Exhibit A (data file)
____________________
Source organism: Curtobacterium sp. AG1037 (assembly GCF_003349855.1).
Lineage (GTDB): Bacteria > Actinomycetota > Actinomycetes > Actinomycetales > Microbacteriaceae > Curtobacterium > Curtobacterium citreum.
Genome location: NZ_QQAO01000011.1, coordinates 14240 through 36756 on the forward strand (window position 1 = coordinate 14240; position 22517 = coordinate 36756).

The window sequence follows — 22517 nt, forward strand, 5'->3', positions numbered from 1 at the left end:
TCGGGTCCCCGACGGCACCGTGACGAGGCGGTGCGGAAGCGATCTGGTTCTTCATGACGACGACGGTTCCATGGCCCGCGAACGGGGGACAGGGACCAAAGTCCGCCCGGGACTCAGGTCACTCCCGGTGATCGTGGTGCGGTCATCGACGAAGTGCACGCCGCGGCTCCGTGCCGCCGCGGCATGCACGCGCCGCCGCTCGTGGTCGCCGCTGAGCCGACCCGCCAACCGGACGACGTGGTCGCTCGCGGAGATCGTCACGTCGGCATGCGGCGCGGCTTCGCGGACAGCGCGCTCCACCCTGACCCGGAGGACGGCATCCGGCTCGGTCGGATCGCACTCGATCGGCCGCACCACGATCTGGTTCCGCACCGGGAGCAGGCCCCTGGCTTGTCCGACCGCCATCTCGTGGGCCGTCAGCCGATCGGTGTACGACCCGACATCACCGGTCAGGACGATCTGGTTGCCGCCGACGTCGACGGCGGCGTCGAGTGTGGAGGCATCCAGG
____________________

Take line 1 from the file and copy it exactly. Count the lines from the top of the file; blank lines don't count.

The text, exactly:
Source organism: Curtobacterium sp. AG1037 (assembly GCF_003349855.1).